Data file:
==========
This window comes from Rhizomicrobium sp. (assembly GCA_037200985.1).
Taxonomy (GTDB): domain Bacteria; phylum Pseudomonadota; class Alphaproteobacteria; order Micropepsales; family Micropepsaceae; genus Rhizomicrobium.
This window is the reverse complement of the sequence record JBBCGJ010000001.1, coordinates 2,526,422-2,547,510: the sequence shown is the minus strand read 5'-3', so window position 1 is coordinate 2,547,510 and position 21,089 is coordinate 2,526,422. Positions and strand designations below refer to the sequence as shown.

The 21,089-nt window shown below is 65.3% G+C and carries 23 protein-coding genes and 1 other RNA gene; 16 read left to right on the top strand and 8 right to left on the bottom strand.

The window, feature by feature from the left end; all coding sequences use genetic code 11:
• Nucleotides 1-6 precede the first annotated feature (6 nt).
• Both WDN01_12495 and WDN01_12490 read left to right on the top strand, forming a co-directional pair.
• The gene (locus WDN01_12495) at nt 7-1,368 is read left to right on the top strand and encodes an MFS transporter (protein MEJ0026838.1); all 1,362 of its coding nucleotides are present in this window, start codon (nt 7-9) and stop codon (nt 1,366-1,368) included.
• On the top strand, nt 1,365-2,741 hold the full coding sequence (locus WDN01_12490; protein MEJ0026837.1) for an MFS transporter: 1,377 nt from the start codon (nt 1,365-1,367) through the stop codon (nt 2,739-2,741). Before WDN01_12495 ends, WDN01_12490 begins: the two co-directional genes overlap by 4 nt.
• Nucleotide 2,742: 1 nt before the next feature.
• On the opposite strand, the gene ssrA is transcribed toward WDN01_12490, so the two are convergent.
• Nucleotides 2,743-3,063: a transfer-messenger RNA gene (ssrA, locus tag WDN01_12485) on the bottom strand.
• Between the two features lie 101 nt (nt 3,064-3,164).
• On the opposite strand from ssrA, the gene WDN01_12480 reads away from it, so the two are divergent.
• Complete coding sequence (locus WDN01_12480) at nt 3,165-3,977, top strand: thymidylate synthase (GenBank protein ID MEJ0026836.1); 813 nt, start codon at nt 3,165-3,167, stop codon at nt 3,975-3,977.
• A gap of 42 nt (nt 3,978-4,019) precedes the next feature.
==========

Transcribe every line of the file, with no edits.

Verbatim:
This window comes from Rhizomicrobium sp. (assembly GCA_037200985.1).
Taxonomy (GTDB): domain Bacteria; phylum Pseudomonadota; class Alphaproteobacteria; order Micropepsales; family Micropepsaceae; genus Rhizomicrobium.
This window is the reverse complement of the sequence record JBBCGJ010000001.1, coordinates 2,526,422-2,547,510: the sequence shown is the minus strand read 5'-3', so window position 1 is coordinate 2,547,510 and position 21,089 is coordinate 2,526,422. Positions and strand designations below refer to the sequence as shown.

The 21,089-nt window shown below is 65.3% G+C and carries 23 protein-coding genes and 1 other RNA gene; 16 read left to right on the top strand and 8 right to left on the bottom strand.

The window, feature by feature from the left end; all coding sequences use genetic code 11:
• Nucleotides 1-6 precede the first annotated feature (6 nt).
• Both WDN01_12495 and WDN01_12490 read left to right on the top strand, forming a co-directional pair.
• The gene (locus WDN01_12495) at nt 7-1,368 is read left to right on the top strand and encodes an MFS transporter (protein MEJ0026838.1); all 1,362 of its coding nucleotides are present in this window, start codon (nt 7-9) and stop codon (nt 1,366-1,368) included.
• On the top strand, nt 1,365-2,741 hold the full coding sequence (locus WDN01_12490; protein MEJ0026837.1) for an MFS transporter: 1,377 nt from the start codon (nt 1,365-1,367) through the stop codon (nt 2,739-2,741). Before WDN01_12495 ends, WDN01_12490 begins: the two co-directional genes overlap by 4 nt.
• Nucleotide 2,742: 1 nt before the next feature.
• On the opposite strand, the gene ssrA is transcribed toward WDN01_12490, so the two are convergent.
• Nucleotides 2,743-3,063: a transfer-messenger RNA gene (ssrA, locus tag WDN01_12485) on the bottom strand.
• Between the two features lie 101 nt (nt 3,064-3,164).
• On the opposite strand from ssrA, the gene WDN01_12480 reads away from it, so the two are divergent.
• Complete coding sequence (locus WDN01_12480) at nt 3,165-3,977, top strand: thymidylate synthase (GenBank protein ID MEJ0026836.1); 813 nt, start codon at nt 3,165-3,167, stop codon at nt 3,975-3,977.
• A gap of 42 nt (nt 3,978-4,019) precedes the next feature.